U.S. Supreme Court Finds Prometheus Method of Diagnosing and/or Treating Unpatentable Law of Nature
By Charles R. Macedo, Michael J. Kasdan and David Boag*
(March 20, 2012) On March 20, 2012, in a unanimous decision authored by Justice Breyer, the U.S. Supreme Court found patent claims directed to diagnosing and/or treating a disease to be an unpatentable law of nature under 35 U.S.C. § 101. See Mayo Collaborative Servs. v. Prometheus Labs., Inc., No. 10-1150, Slip Op. (U.S. Mar. 20, 2012).
In Mayo, the Supreme Court reaffirmed that the principles set forth in its prior decisions in Bilski v. Kappos, 561 U. S. ___ (2010); Diamond v. Diehr, 450 U.S. 175 (1981); Parker v. Flook, 437 U.S. 584 (1978); and Gottschalk v. Benson, 409 U.S. 63 (1972), remain in full force and affect. The Court rejected the notion of the “machine or transformation” test as a surrogate for determining whether a claim preempted an abstract idea, law of nature or natural phenomena and instead focused on whether a claim merely seeks to preempt a law of nature (which is not patent eligible) or claims an particular application of a law of nature (which is patent eligible). In performing this determination, the Court confirmed that merely adding insignificant “post-solution” or “pre-solution” activities is not sufficient to turn a claim that preempts a law of nature into a practical application of a law of nature, and thus become patent eligible. Here, the Court found that the additional steps of the claim beyond the law of nature itself added “nothing specific to the laws of nature other than what is well-understood, routine, conventional activity, previously engaged by those in the field.” Thus, the Court concluded that the claims did not claim a genuine application of a law of nature.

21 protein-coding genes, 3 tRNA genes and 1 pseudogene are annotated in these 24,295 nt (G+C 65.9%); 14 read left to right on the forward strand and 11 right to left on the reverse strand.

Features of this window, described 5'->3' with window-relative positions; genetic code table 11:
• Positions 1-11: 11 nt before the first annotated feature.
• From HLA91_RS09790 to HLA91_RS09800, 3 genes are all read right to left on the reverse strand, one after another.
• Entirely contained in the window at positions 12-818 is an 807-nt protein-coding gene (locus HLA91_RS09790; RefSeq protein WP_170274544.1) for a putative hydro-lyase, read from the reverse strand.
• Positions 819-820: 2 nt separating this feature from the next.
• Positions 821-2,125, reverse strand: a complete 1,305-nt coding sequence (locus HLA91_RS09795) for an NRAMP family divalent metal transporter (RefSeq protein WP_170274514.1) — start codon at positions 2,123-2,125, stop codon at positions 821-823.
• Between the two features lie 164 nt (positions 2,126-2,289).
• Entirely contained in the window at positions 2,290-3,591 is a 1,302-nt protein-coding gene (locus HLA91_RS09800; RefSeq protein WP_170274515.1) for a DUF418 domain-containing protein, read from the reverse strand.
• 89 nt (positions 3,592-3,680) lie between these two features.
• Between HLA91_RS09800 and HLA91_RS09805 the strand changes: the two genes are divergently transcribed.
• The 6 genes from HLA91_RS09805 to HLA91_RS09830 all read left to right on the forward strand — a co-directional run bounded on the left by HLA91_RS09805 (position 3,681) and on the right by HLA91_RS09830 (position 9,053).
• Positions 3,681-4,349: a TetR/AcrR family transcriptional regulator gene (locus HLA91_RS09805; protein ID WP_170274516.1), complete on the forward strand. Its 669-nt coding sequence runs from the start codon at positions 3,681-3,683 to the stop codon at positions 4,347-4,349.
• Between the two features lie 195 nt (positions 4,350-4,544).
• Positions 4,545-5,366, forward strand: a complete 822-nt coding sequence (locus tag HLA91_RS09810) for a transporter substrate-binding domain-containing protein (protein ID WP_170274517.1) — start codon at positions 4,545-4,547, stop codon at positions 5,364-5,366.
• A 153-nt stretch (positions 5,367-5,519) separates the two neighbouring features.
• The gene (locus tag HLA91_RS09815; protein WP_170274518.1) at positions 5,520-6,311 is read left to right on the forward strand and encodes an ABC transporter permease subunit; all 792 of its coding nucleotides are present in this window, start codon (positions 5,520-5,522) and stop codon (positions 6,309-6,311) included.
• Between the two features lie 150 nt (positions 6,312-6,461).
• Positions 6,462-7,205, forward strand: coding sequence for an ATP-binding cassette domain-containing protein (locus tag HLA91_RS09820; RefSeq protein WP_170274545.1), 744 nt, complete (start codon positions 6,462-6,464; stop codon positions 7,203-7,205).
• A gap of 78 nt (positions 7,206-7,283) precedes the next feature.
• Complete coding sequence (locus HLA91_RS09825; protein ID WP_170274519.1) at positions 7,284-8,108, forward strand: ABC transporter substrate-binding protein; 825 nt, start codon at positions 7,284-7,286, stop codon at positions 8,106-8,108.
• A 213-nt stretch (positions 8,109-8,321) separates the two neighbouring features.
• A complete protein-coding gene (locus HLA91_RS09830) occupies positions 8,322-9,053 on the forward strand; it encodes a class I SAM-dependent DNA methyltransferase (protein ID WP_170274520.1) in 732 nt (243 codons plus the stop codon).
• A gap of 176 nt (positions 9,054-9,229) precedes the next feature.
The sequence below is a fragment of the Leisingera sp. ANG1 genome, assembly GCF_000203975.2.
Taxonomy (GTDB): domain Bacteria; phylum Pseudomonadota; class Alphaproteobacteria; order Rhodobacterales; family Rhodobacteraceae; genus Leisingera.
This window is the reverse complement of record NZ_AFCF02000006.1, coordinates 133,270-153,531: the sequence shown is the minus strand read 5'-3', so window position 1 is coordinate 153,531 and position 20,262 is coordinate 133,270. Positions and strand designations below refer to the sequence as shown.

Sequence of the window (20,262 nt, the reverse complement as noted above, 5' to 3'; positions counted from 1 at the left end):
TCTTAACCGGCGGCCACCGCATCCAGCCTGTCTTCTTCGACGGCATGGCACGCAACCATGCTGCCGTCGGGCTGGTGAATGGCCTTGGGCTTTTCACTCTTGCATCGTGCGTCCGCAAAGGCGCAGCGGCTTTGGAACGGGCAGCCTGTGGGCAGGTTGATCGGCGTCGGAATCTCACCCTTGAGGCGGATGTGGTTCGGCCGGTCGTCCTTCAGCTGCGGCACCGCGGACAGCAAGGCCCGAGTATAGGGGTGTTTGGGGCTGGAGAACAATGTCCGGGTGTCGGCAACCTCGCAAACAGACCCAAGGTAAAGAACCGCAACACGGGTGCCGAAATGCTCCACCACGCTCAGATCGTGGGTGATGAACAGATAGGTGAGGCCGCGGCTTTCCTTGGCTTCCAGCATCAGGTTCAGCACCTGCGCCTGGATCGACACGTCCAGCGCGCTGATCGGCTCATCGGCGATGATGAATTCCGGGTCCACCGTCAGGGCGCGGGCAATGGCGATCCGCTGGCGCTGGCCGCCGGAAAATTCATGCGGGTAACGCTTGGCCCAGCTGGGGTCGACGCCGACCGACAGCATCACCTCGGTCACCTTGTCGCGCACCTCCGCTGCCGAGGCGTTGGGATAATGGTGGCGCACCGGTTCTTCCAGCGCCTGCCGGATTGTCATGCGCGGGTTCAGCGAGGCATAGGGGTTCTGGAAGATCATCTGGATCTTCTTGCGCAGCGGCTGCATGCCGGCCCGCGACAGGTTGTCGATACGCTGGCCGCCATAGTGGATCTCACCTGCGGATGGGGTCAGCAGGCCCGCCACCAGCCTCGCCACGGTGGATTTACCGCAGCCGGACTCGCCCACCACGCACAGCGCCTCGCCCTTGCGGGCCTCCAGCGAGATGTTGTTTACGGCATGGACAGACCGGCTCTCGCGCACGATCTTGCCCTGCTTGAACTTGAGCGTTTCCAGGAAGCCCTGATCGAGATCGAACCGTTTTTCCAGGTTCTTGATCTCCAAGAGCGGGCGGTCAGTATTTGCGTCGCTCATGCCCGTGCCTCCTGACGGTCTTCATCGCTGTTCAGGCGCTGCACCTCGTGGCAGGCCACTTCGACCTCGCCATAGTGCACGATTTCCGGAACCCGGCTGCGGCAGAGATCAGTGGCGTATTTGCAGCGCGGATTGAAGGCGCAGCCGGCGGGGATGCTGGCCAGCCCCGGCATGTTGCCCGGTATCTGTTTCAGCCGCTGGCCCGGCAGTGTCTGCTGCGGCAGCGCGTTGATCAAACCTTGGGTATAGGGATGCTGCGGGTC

The Court also reconfirmed that merely limiting a claim to a particular field of use - here, the medical field - is not sufficient to turn a claim that preempts a law of nature into a practical application of a law of nature, and thus become patent eligible.
The Court also rejected efforts to screen claims directed to “laws of nature” by using other portions of the Patent Act, including novelty, obviousness and definiteness inquiries, or crafting special judicial rules for particular types of inventions.
Since the Supreme Court decided Bilski in 2010, there have been a series of divergent opinions issuing from the U.S. Court of Appeals for the Federal Circuit on patent-eligibility. It is not clear whether Mayo will provide any further clarity on the issue of patent eligible subject matter.
Please continue to monitor our website for further developments on patent-eligible subject matter.
* Charles R. Macedo is a partner, Michael Kasdan was a partner and David Boag was a senior counsel at Amster, Rothstein & Ebenstein LLP. Their practice specializes in intellectual property issues, including litigating patent, trademark and other intellectual property disputes. Charles may be reached at [email protected].
Mr. Macedo is also the author of The Corporate Insider’s Guide to U.S. Patent Practice, published by Oxford University Press in 2009 and, along with Anthony F. LoCicero, was counsel on the amicus submission submitted by the New York Intellectual Property Law Association to the Supreme Court in Mayo v. Prometheus.
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